•  You are the key to an EO that needs to be, and feels, supported. You are THE leader of the HBA. Your role in keeping the unnessecary burdens placed on your EO to a minimum. There are only 24 hours in a day, not 25. There are only 7 days in a week, not 8. The 24/7 is ONLY if the EO has no outside life with a family or a  need for downtime to eat or sleep. In other words, time management for a local EO is predicated on volunteers that actual help.
If you want to lose a good EO burn them out. You want to retain a good EO, and inspire to perform great work, take this article as advice to both your board and association leaders.

 submitted by Michael Kurpiel, CGA, CGP


Anonymous said...

Thank you for the recognition and spot on accounts of things that sometimes happen at a small local association. Not to take away from any of our member volunteers, they also have a job or a business and family to take care of and their dedication to the organization and its goals are instrumental in the success of the organization as well as the well being of the EO.

Michael Kurpiel, CGA, CGP said...

Dear Anonymous, I applaud you for recognizing those members who actually understand their roles and their commitment to our association.

Anonymous said...

Excellent post and something that really needs to be discussed. As a former HBA Executive Officer with extensive association leadership experience throughout construction industry, I was appalled at how the executive officers were treated by their board and exec committee. I walked into a financial mess that was a result of their previous failure to lead and support. In my entire career, I have never received so little support from the board, yet had to advise the President, daily, on what I was doing hourly and even in the evening. As I was once advised by the Treasurer, 'he's your boss.' Actually, no, he is not and when the board loses sight of their role to provide vision, direction and assurances that the association is abiding by its rules of governance, then you are truly lost as an association. If your goal is to have an overpriced secretary, friend of a board member, leading an association of little chiefs with one year reins of power, then you are right on track. If your goal is to do little to advance the residential construction industry in terms of workforce development, safety and legislation and to only put on cocktail parties and celebrity chef nights while you circle the drain of irrelevance, then, again, you are right on track! You can be great and you can be strong, but it takes strong and respected leadership at within your association and a larger vision beyond your personal power agenda when serving on the board in an executive capacity.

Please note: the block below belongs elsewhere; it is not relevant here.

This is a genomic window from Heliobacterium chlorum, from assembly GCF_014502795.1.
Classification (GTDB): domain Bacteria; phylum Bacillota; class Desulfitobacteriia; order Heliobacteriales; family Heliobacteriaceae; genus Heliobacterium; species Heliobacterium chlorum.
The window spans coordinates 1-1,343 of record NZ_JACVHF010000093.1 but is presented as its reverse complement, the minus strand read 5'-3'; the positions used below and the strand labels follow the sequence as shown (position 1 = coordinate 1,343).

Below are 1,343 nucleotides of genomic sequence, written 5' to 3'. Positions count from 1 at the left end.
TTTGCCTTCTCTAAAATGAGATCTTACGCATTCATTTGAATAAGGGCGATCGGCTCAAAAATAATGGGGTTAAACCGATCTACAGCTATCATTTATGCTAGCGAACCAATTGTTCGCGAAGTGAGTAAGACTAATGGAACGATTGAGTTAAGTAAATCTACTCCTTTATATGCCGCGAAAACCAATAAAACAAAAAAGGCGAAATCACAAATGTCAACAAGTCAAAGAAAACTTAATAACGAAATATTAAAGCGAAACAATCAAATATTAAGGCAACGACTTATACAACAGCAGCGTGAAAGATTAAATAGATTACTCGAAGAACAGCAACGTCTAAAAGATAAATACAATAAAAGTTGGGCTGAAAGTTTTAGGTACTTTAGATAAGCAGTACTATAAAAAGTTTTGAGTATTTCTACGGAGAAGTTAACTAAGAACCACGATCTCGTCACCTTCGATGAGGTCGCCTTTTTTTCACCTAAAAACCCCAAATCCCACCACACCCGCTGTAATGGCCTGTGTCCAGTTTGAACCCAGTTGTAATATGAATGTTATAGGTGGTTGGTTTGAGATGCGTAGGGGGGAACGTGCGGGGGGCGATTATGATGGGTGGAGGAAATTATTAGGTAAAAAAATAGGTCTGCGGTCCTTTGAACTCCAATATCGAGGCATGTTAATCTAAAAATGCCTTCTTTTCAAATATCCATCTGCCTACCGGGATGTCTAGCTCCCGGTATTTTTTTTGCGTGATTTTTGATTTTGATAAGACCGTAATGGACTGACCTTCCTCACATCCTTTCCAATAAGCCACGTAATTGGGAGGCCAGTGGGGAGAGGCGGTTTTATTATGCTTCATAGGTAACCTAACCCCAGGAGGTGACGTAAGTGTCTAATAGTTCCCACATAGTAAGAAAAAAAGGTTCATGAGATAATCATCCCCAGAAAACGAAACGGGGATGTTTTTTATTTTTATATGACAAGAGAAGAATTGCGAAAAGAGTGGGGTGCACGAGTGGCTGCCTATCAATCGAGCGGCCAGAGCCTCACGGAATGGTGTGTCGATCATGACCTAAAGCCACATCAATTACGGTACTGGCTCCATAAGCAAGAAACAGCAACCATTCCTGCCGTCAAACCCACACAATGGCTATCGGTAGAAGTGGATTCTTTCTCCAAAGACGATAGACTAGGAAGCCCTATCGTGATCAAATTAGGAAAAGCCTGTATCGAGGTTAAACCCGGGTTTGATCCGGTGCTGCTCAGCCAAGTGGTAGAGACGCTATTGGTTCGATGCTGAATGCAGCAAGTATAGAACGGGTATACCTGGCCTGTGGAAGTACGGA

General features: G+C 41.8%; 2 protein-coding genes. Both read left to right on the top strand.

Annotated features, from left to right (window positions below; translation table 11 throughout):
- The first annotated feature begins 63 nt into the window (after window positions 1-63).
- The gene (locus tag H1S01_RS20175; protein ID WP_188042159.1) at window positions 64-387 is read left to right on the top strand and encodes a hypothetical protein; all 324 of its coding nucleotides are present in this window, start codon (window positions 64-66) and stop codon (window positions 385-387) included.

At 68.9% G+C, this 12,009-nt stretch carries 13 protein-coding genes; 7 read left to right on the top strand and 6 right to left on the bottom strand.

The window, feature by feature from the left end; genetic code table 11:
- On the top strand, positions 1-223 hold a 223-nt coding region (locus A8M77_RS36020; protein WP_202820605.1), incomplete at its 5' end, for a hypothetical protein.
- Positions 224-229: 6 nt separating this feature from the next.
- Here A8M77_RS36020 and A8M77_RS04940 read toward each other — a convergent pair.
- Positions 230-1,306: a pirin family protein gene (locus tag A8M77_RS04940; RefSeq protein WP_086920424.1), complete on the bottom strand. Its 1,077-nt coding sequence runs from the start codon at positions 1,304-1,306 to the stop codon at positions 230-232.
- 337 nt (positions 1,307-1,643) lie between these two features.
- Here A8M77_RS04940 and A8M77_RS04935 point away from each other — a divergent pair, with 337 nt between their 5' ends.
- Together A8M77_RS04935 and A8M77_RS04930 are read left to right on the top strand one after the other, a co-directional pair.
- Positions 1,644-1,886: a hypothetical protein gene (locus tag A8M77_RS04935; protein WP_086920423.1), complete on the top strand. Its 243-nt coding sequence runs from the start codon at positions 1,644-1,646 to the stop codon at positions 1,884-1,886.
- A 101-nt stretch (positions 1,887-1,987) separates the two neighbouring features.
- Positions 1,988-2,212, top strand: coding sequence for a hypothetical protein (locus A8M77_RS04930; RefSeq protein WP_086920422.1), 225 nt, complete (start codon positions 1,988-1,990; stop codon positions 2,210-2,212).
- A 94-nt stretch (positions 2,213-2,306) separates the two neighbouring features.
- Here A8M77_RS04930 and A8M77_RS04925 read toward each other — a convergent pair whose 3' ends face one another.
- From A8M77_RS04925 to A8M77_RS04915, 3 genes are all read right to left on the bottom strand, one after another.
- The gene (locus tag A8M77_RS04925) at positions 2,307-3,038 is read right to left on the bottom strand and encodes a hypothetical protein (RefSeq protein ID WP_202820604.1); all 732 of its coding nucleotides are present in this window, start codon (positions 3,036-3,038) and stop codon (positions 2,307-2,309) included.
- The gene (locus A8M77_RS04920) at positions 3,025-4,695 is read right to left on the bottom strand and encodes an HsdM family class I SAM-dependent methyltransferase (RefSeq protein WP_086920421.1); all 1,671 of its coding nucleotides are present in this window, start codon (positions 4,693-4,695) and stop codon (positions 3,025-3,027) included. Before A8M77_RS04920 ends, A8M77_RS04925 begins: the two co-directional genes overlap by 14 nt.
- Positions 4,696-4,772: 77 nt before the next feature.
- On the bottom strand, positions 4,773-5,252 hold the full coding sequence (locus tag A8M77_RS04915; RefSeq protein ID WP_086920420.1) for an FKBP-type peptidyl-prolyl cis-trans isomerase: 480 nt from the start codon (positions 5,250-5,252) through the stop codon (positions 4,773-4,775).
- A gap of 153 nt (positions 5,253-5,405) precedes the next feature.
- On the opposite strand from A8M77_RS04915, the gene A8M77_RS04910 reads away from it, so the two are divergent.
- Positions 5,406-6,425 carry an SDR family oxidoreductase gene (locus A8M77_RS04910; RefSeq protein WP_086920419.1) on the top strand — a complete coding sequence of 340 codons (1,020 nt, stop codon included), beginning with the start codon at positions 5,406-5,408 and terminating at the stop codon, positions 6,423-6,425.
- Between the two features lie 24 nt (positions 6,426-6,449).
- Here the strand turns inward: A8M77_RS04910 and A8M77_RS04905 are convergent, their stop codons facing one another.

Michael Kurpiel, CGA, CGP said...

Dear 2nd Anonymous, it sounds like you had a very bad experience with a group of "leaders" who didn't understand the core mission of the HBA. I hope, with your passion and vision, that you find your way back as an EO, under much better conditions.

DEB K said...

Thank you Michael.. you "hit the nail on the head". Great article!

Michael Kurpiel said...

Deb K, Thank you. I received your email as well; deeply appreciated!!

brian a evans said...

Hey Micheal,
Thanks for the acknowledgement and kudos. I could add to the list of responsibilities - that's the crazy part. However, I will say I'm one of the lucky ones. I'm blessed with 3 1/2 other staffers to help our office deliver. Thanks again,

Michael Kurpiel said...

It's great when local EOs have staff and willing volunteers. I know quite a few EOs and, in fact, my wife is one!
She is solo staff, but her local has some excellent volunteers so she is lucky as well. One of the things I do is ask questions then listen. I would say my wife, you and a few others are working with top professionals. However when talking with others they are not so fortunate, but keep moving. It's for those EOs I wrote this article.

BIA of NEPA said...

This is a wonderful article with all points being direct and well stated.

You were my listening ear and you heard my cry for help! The EO is the clue that holds the HBA together. This will happen with support from both committee's and Board members. No matter how good he or she is at her job, it will get to the point where a burn out will be inevitable.

Thanks Mike!

Michael Kurpiel said...

Thank you. If you'd like to talk offline, drop me an email.